Tuesday, 12 February 2008

Workshop Fun Day

Today my friend Ann and I finally managed to get to a workshop we had been planning since before Christmas. We had to cancel it because Ann's ME flared up and laid her low and I had that yucky virus. Anyway, on another beautiful sunny morning we headed off to Patchings Art Centre for a workshop on Textile Design and Fabric Painting with the very lovely Jo LLoyd whose day job is making Hand Crafted Wool Rugs.
Jo showed us some of her work and also discussed how she starts to look for inspiration from things around her or from photographs of surfaces that have textures that appeal to her. I began to see that Jo is attracted to the same kinds of shapes and patterns that I like.
We started by doodling from a selection of objects that Jo had put out on the table. Simple things like open seed pods, poppy seed heads, a wooden cat ornament, a circular dress brooch, a silk lily flower, cocktail umbrella. My doodles were a little tentative but I did feel I was gradually loosening up.

The stars above were the pattern on the top of a poppy seed head. The circle of circles came from a brooch and the octagons were from the stones in the brooch.

The shapes in the very poor photo above came from a silk lily flower including the markings on the petals.
The next step was to take elements from our doodles and take them a step further. I'm not sure whether I can explain this adequately without a visual example but I didn't have time to stop to take photos at the time. Ok, I'll try. We took a sheet of carbon paper and laid it face down on a sheet of paper. Then, we folded the sheet of paper with the carbon paper in half and half again so that the carbon paper was on the inside.

On one face of the folded paper, with a pen, we drew our design (doodle). I decided to use the octagons and you can see the result (a bit scrappy). It's the same principle as cutting out dancing dolls so that whatever you draw comes out in quadruple
Jo suggested that we try different ways of folding the paper and also that I try one of the curvier forms I had been exploring.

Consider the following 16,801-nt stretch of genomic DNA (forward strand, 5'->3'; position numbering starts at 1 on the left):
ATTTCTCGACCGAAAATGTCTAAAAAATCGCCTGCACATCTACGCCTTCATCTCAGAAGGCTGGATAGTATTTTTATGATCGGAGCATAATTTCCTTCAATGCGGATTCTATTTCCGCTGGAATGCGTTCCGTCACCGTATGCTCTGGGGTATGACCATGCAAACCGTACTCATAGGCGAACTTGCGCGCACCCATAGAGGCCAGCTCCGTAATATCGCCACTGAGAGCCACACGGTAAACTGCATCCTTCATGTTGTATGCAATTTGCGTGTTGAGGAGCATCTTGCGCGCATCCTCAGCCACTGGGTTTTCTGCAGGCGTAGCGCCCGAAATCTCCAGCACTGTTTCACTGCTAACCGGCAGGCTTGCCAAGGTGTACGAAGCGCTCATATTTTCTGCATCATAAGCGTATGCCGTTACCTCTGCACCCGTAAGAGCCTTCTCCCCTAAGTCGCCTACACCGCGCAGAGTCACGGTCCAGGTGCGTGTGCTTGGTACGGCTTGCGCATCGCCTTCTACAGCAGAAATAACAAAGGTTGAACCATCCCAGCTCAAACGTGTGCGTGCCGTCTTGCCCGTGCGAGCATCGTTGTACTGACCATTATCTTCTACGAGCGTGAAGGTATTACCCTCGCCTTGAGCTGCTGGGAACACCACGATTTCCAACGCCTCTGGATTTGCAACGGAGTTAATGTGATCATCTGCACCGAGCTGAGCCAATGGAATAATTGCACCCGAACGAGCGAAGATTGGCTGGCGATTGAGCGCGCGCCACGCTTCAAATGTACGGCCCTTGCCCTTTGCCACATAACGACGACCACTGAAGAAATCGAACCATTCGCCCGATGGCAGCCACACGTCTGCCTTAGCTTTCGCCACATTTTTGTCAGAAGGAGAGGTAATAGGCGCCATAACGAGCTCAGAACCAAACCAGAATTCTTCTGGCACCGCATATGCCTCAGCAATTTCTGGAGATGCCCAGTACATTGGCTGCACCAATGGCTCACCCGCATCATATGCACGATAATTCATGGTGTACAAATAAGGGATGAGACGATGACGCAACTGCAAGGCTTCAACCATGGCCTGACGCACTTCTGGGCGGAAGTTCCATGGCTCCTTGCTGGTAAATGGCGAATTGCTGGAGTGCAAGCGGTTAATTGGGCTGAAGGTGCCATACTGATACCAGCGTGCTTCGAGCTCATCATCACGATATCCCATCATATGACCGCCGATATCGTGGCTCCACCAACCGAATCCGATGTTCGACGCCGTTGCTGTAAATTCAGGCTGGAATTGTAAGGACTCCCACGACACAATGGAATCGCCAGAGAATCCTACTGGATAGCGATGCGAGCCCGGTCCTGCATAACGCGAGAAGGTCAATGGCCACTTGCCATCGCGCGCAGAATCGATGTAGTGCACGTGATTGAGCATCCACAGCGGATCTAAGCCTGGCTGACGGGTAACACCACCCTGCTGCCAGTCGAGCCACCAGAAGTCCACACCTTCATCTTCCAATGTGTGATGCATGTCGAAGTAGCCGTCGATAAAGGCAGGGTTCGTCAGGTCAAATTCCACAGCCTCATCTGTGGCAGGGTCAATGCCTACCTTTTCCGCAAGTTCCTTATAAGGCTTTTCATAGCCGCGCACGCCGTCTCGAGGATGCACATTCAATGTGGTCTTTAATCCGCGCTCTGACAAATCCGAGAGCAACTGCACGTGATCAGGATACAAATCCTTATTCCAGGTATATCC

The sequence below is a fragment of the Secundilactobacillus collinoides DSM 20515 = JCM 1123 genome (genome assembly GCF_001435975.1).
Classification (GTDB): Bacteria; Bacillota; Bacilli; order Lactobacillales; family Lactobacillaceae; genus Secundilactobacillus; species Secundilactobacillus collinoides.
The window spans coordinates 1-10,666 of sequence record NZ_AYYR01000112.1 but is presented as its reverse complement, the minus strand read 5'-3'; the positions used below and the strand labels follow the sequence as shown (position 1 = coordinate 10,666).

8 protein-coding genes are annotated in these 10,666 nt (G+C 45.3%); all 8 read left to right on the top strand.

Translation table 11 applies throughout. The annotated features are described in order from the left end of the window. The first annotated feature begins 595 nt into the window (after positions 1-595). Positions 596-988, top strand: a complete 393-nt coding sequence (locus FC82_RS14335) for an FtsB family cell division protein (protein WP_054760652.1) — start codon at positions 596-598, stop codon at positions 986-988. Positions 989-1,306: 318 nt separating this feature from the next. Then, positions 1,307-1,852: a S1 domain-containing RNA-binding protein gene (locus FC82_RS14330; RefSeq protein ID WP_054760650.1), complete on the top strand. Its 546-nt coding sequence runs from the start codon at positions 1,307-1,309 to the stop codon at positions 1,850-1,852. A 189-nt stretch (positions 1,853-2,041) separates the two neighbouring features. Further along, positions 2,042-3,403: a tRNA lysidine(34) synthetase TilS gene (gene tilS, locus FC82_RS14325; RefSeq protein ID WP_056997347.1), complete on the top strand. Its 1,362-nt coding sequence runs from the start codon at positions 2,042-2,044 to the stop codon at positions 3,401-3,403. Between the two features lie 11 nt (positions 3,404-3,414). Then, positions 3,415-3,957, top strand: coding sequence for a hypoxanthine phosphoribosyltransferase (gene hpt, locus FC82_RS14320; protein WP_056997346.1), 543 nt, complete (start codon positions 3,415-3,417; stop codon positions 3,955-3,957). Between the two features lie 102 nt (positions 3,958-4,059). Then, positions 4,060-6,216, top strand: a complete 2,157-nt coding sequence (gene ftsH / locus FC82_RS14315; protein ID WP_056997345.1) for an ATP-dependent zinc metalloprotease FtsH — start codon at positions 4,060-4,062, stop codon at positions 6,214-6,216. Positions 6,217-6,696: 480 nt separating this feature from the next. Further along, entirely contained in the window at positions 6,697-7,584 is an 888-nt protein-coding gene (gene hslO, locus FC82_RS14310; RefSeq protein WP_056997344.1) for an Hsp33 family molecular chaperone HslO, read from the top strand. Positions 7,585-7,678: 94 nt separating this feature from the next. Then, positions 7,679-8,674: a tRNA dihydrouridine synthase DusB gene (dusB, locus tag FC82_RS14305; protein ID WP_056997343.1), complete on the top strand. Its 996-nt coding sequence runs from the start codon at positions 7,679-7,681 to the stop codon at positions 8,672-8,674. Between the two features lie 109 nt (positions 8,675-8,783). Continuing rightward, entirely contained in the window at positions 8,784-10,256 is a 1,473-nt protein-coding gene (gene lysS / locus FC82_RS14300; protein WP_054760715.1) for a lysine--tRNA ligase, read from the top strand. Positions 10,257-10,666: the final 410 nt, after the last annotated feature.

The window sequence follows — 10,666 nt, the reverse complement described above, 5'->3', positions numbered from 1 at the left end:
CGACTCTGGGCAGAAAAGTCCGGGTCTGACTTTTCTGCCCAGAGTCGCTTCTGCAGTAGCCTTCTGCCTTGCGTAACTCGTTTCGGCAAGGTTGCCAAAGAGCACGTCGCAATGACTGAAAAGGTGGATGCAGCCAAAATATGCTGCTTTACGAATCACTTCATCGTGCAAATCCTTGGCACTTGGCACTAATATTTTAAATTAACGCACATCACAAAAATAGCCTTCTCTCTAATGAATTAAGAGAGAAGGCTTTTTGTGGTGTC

As you can see I folded this piece vertically and used parts of the lily flower. I liked this design and I also liked the empty space which balances the design.

In this example I folded the page in fours and then folded it diagonally and used the lily design again. As you can see I needed to press harder with the pen for the design to come through fully.

I then decided to go back to the circles doodle. I folded the page and carbon paper in four and then folded that again vertically. The colour was put on after the next drawing was done as I didn't like this drawing as much as the next one so I thought I would use it as a practice piece. (Are you keeping up?! Hehehe!)

This was my final design which I tried to keep simple and uncluttered, and it got me away from my love of straight lines.
Now I've got this far I can show you a photo of us working, well, not me working, I was taking the photo!

You can see examples of Jo's beautiful rugs on the wall.
As you can see we painted our final designs on silk - well, voile to be precise. I have never done any silk painting so I was on a steep learning curve. We attached the silk to the frame, one pin in each corner, pulling the silk taut, and then one pin in the middle of each side and one pin in the middle of each quarter again, all the while pulling the silk taut. We placed the design underneath the frame and drew the design onto the silk in gold thick Pilot pen. All that was left then was to paint it! A little silk paint goes a long way. We brushed the paint onto the silk and let it spread a bit, then washed the paintbrush and coaxed the paint to the edge of the space. Where I wanted to blend two colours I placed the first colour on and then painted up to it with the second colour.

You can see the arrangement of the pins in the photo above.

This is the final piece and I'm quite proud of it! I've already got some silk paints at home so I will definitley be doing some more of this. I feel as though I have got a lot out of this workshop. It has opened my mind up to a way of designing which I am sure can be applied to other types of work in the textile field and it has also made me realise that a lot can come out of doodling from everyday objects or the many photographs of surfaces that I have. Bring on the 48 hour day!! :)) Of course you are not obliged to do the carbon paper thing but it was a useful way of expanding our design and saving time too.
Thank you, Jo for a great fun learning day.


artisbliss said...

Wow, you did have a productive day. I love your final product and appreciate you taking us through the steps. And good for you pushing your own personal limits!

Guzzisue said...

Looks like you had a great day at Patchings. Could try doing a similar thing on the computer although I remember using tracing paper to do it for C&G

sharon young said...

Hi Julie
What a fab day out! I've done similar exercises to this with a friend who gave us some wonderful workshops, but I've never done this one before. Thanks for a great tutorial , I'll definitely have a go at this, and the end result is gorgeous, love the colours.

The Wittering Rainbow said...

What a lovely piece - love the colours. It sounds as if you had a lot of fun.